Phoenix DeVentures uses lessons learned to build a successful future

by Mitch Bossart, Industry Writer for GoEngineer

Not many companies are named for one of their first failures, but that’s exactly how Jeff Christian, founder and CEO of Phoenix DeVentures, named his. Like the phoenix, Christian rose from the ashes of his situation and propelled his career forward.

Since losing everything 37 years ago, Christian has had great success, usually in R&D roles,
working for a number of firms in the medical device industry.

The perfect career?

Christian started Phoenix DeVentures just after leaving Johnson & Johnson, which had purchased the startup medical device company he was working for that had successfully penetrated the market with their products.

By all measures, Christian had the perfect arrangement with J&J: a great management position at a great company with great pay and benefits – an ideal way to finish his career – except for one small detail.

“I discovered that I am not a big-company guy,” laughs Christian. “I have always enjoyed working for startups and helping them be successful.”

Passion for startups

After 2 years at J&J, he left the safety and security of corporate life to start his new business,
Phoenix DeVentures. An engineer by trade, Christian assembled a fully tricked out machine shop in his garage that included 3D printing technology, CNC milling, lathe, EDM and injection molding.

Phoenix Deventures

Big things start small in the garage

His expertise and reputation in the medical device industry quickly garnered referral business, often from venture capitalists needing expertise to help their startups move ideas into fully functional products.

Sixteen years later, Phoenix DeVentures currently occupies 40,000 square feet with 63 employees. The majority of its business involves design and development, as well as manufacture of finished medical devices.

Technology for speed and efficiency

The company uses SOLIDWORKS for product design and an array of 3D printing technologies, including Stratasys’ PolyJet and FDM printers purchased from a local GoEngineer reseller. “We see SOLIDWORKS as the ‘standard’ in the medtech industry … GoEngineer takes great care of us – they are always ready to answer our questions, even visiting recently to conduct an advanced training session, complete with lunch.” says Christian.

Phoenix Deventures

Cryogenic device housing printed with FDM machine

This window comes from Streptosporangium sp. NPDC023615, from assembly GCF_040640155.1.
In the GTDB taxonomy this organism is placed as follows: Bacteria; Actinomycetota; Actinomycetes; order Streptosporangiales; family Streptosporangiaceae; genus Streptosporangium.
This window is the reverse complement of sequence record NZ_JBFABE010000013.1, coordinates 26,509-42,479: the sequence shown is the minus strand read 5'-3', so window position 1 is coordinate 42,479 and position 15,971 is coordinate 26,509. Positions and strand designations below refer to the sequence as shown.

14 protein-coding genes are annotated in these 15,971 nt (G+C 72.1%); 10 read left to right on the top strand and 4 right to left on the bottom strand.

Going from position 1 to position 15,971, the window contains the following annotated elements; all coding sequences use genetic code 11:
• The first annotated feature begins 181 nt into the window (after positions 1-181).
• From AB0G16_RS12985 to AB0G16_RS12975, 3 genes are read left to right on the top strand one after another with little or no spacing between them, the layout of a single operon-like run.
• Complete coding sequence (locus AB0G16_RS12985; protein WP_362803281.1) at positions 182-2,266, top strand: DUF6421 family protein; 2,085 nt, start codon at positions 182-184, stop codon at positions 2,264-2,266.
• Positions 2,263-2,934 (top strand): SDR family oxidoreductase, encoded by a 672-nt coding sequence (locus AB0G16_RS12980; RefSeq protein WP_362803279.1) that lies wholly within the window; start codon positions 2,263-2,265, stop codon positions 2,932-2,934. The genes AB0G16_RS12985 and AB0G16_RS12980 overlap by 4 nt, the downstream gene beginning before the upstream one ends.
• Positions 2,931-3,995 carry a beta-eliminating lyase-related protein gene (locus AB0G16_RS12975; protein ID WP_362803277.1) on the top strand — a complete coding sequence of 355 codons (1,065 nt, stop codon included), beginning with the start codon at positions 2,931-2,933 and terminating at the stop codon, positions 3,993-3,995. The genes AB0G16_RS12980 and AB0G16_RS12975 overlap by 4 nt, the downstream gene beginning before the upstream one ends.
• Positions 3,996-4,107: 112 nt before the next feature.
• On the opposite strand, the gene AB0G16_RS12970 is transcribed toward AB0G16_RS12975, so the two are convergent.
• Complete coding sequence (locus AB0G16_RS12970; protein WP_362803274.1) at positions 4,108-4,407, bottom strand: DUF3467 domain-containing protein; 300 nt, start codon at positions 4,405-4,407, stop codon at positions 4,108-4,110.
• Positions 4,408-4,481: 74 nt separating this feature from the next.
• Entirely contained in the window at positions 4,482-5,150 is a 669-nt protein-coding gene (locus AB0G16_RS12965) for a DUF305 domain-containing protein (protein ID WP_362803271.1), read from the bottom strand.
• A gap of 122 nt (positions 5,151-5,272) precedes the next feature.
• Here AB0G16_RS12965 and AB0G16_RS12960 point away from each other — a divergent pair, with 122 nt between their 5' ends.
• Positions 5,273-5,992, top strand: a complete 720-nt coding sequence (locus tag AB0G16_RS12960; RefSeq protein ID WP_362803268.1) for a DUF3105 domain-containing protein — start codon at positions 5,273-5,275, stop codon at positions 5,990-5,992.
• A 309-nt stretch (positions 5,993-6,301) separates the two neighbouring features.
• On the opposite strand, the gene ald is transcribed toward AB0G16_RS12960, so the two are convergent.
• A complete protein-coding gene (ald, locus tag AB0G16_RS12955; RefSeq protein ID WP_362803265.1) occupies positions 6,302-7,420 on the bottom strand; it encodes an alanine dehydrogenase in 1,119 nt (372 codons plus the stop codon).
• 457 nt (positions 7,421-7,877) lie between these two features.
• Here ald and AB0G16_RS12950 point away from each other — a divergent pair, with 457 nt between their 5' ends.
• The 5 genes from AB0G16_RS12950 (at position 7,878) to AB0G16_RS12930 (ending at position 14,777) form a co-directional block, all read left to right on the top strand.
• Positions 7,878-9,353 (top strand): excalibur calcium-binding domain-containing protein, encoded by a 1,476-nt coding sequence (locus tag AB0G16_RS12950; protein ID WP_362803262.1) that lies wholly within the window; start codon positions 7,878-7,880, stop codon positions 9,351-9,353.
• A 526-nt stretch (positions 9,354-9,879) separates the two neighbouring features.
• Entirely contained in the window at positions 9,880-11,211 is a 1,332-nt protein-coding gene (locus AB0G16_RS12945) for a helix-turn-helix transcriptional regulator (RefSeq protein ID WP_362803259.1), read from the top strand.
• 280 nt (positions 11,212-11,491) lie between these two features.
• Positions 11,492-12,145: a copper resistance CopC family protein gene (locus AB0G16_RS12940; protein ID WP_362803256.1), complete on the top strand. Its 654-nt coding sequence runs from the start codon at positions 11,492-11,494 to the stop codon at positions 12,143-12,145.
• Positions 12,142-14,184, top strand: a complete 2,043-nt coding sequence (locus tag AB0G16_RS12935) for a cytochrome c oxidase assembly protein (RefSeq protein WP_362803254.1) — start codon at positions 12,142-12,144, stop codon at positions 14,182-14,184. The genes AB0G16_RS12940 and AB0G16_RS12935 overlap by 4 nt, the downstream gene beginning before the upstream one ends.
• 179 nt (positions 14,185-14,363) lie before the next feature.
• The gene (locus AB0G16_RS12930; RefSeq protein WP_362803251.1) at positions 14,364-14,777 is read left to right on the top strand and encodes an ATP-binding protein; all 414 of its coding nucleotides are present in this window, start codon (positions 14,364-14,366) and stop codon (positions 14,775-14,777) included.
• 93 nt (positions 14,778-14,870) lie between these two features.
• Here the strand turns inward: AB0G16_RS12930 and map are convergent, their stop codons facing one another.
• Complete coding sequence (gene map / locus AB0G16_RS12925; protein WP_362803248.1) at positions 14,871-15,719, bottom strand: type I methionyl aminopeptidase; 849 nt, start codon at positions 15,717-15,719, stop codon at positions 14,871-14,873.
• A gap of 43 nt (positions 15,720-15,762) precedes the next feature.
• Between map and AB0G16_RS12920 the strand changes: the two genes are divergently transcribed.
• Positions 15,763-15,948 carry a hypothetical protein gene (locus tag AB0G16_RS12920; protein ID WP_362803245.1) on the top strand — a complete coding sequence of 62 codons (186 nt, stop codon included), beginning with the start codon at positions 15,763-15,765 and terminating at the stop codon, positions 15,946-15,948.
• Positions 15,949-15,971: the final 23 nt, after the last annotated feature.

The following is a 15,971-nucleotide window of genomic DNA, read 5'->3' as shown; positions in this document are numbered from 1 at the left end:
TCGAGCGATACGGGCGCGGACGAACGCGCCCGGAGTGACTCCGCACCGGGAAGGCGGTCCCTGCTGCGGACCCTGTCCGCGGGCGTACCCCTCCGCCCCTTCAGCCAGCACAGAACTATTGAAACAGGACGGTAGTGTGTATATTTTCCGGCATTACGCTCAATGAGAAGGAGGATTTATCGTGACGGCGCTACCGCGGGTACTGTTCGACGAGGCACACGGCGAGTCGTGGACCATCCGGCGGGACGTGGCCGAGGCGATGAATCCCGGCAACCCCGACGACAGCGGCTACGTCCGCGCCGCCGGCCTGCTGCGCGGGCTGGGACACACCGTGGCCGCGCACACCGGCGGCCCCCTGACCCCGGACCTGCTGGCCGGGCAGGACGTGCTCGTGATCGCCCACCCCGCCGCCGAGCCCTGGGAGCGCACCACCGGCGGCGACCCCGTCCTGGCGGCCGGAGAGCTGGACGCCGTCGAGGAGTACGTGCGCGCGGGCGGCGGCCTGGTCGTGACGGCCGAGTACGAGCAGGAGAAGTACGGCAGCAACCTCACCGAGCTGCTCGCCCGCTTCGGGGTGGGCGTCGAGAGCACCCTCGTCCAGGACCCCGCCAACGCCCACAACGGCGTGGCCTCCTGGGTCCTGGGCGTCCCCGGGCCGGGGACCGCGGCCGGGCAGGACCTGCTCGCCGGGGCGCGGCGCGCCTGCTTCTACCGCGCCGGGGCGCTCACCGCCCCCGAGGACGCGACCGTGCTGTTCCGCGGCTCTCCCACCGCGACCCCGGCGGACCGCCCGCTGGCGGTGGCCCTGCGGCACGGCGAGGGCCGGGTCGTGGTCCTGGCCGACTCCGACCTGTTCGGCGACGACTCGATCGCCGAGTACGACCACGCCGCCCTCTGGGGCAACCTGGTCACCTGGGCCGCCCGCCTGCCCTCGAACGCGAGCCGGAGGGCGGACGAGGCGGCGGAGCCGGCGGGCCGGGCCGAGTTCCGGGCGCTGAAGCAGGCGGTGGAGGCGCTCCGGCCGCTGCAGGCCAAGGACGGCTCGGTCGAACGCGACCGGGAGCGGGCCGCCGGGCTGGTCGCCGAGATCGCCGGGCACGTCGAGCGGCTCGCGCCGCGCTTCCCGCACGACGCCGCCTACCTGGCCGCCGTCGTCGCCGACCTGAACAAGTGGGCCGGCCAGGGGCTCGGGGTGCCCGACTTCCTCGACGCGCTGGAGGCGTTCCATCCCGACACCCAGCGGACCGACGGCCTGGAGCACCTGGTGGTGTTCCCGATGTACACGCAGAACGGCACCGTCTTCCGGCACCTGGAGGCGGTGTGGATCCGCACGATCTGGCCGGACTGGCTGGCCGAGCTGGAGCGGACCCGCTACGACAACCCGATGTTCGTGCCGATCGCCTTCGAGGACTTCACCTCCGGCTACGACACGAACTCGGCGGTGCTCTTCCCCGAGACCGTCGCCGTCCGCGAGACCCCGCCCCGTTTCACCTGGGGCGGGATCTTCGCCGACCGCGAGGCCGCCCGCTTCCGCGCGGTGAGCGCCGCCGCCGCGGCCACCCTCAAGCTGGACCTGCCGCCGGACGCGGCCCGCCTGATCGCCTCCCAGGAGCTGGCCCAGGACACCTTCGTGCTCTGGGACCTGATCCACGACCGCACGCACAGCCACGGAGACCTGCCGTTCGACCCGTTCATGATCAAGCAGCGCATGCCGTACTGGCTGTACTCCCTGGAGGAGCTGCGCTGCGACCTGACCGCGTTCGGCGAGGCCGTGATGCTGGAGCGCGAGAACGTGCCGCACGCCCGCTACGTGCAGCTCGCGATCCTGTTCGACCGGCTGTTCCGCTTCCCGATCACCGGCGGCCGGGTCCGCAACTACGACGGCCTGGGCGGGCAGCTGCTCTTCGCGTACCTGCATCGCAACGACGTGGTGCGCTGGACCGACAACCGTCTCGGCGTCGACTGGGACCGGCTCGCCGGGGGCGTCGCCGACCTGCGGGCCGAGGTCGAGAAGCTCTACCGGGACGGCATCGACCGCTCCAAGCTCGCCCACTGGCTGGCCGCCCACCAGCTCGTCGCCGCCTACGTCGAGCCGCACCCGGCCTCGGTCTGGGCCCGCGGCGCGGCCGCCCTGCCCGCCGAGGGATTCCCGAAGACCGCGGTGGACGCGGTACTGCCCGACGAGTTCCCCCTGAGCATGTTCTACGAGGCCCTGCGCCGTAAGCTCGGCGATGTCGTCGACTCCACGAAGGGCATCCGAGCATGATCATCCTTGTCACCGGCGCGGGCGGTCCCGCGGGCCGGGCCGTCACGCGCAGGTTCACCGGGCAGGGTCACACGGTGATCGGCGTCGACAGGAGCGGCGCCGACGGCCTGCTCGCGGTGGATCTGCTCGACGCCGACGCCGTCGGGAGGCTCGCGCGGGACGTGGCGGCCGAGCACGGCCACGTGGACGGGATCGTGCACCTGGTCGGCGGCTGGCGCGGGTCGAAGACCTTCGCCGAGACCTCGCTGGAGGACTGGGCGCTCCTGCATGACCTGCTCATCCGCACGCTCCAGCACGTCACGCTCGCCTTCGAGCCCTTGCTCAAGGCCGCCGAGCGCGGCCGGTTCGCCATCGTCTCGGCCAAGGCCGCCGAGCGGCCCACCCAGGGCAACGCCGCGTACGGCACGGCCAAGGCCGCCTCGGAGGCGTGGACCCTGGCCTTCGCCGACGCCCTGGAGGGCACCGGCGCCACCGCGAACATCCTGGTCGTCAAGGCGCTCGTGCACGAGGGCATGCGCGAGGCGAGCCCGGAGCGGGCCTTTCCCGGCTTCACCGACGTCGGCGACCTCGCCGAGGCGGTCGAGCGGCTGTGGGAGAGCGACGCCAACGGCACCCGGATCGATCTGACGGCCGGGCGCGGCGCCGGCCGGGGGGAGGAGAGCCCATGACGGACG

To optimize project efficiency, Phoenix DeVentures is constantly looking for faster ways to build molds for proof-of-concept models that are critical to startups trying to sell their ideas to secure additional funding. The company believes it was one of the first businesses to begin experimenting with 3D printed molds, which were born of a desire to service its customers quickly and efficiently.

“I hate waiting in someone else’s queue to get parts,” says Christian. “It is routine for us to now design parts, 3D-print molds overnight, shoot parts, and do testing for strength and functionality – all right here at our facility, often in a matter of 1-3 days.”

Phoenix Deventures

Variety of 3D printed injection molds

Real world challenges

“We had a rush project about a year and a half ago where we discovered that our customer’s product needed a redesign to make the prototype function properly,” says Christian. “We only had two weeks to fix those problems and get parts to our customer who was literally presenting the product prototypes to a potential partner and investor.

”The pressure was on.

“In that two-week period, we complexly redesigned an eight-component assembly, went through two or three iterations of molded components – we grew the molds overnight, shooting parts the following day – and delivered prototypes that looked extremely close to finished products,” says Christian.

Phoenix DeVentures’ client was delighted.

Christian says the interface between SOLIDWORKS 3D design and 3D printing is practically seamless, especially when parts are properly designed with an eye toward the final manufactured product.

Eye toward the future

“We are keeping our eye on the next wave of 3D printing technology, looking for materials that have the strength and ability to hold up to high temperatures to make molds last longer,” says Christian. “When a 3D-printed mold can produce thousands of parts, the technology will have crossed an important threshold”; I think we are on the verge of that right now.”

In the meantime, Phoenix DeVentures will continue to take its clients from whiteboard to final product as quickly as possible.

Phoenix Deventures

Phoenix DeVentures’ 2016 company trip to Disneyland

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